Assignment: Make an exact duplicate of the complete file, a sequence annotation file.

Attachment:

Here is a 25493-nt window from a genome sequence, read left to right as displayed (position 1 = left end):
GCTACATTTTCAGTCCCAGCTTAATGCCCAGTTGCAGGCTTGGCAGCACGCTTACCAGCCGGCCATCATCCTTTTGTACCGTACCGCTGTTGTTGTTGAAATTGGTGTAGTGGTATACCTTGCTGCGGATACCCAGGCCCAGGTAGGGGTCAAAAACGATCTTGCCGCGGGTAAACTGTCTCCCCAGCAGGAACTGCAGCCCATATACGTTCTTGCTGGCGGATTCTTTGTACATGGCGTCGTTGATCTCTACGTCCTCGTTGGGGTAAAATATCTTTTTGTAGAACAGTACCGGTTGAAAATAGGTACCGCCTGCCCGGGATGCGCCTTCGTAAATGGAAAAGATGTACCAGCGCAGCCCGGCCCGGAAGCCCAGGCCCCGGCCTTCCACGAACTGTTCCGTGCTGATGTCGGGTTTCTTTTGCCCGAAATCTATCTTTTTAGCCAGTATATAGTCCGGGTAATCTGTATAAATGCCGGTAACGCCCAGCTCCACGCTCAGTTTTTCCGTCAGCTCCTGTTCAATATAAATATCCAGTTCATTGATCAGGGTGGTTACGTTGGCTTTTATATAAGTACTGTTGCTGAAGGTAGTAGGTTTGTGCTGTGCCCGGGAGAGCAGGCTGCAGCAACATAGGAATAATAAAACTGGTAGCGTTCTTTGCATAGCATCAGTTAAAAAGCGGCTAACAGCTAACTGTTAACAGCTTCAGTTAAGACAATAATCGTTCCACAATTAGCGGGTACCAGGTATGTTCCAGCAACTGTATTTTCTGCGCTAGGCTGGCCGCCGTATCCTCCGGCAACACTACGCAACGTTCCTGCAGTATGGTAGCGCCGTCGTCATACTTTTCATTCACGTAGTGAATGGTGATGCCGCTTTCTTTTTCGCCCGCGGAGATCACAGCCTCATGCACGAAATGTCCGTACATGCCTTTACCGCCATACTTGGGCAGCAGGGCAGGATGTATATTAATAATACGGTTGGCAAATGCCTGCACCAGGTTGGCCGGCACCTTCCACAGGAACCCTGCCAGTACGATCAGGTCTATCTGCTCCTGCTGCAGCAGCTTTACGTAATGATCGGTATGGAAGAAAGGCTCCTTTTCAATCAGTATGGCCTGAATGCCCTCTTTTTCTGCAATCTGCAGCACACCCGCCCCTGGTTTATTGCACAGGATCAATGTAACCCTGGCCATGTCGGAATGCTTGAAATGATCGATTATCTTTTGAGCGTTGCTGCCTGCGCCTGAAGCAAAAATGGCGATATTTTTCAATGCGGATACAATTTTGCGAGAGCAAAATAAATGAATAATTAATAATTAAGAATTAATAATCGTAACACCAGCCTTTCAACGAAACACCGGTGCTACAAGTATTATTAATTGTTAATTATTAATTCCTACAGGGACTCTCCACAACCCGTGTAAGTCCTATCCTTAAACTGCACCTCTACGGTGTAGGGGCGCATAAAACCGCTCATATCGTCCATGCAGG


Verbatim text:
Here is a 25493-nt window from a genome sequence, read left to right as displayed (position 1 = left end):
GCTACATTTTCAGTCCCAGCTTAATGCCCAGTTGCAGGCTTGGCAGCACGCTTACCAGCCGGCCATCATCCTTTTGTACCGTACCGCTGTTGTTGTTGAAATTGGTGTAGTGGTATACCTTGCTGCGGATACCCAGGCCCAGGTAGGGGTCAAAAACGATCTTGCCGCGGGTAAACTGTCTCCCCAGCAGGAACTGCAGCCCATATACGTTCTTGCTGGCGGATTCTTTGTACATGGCGTCGTTGATCTCTACGTCCTCGTTGGGGTAAAATATCTTTTTGTAGAACAGTACCGGTTGAAAATAGGTACCGCCTGCCCGGGATGCGCCTTCGTAAATGGAAAAGATGTACCAGCGCAGCCCGGCCCGGAAGCCCAGGCCCCGGCCTTCCACGAACTGTTCCGTGCTGATGTCGGGTTTCTTTTGCCCGAAATCTATCTTTTTAGCCAGTATATAGTCCGGGTAATCTGTATAAATGCCGGTAACGCCCAGCTCCACGCTCAGTTTTTCCGTCAGCTCCTGTTCAATATAAATATCCAGTTCATTGATCAGGGTGGTTACGTTGGCTTTTATATAAGTACTGTTGCTGAAGGTAGTAGGTTTGTGCTGTGCCCGGGAGAGCAGGCTGCAGCAACATAGGAATAATAAAACTGGTAGCGTTCTTTGCATAGCATCAGTTAAAAAGCGGCTAACAGCTAACTGTTAACAGCTTCAGTTAAGACAATAATCGTTCCACAATTAGCGGGTACCAGGTATGTTCCAGCAACTGTATTTTCTGCGCTAGGCTGGCCGCCGTATCCTCCGGCAACACTACGCAACGTTCCTGCAGTATGGTAGCGCCGTCGTCATACTTTTCATTCACGTAGTGAATGGTGATGCCGCTTTCTTTTTCGCCCGCGGAGATCACAGCCTCATGCACGAAATGTCCGTACATGCCTTTACCGCCATACTTGGGCAGCAGGGCAGGATGTATATTAATAATACGGTTGGCAAATGCCTGCACCAGGTTGGCCGGCACCTTCCACAGGAACCCTGCCAGTACGATCAGGTCTATCTGCTCCTGCTGCAGCAGCTTTACGTAATGATCGGTATGGAAGAAAGGCTCCTTTTCAATCAGTATGGCCTGAATGCCCTCTTTTTCTGCAATCTGCAGCACACCCGCCCCTGGTTTATTGCACAGGATCAATGTAACCCTGGCCATGTCGGAATGCTTGAAATGATCGATTATCTTTTGAGCGTTGCTGCCTGCGCCTGAAGCAAAAATGGCGATATTTTTCAATGCGGATACAATTTTGCGAGAGCAAAATAAATGAATAATTAATAATTAAGAATTAATAATCGTAACACCAGCCTTTCAACGAAACACCGGTGCTACAAGTATTATTAATTGTTAATTATTAATTCCTACAGGGACTCTCCACAACCCGTGTAAGTCCTATCCTTAAACTGCACCTCTACGGTGTAGGGGCGCATAAAACCGCTCATATCGTCCATGCAGG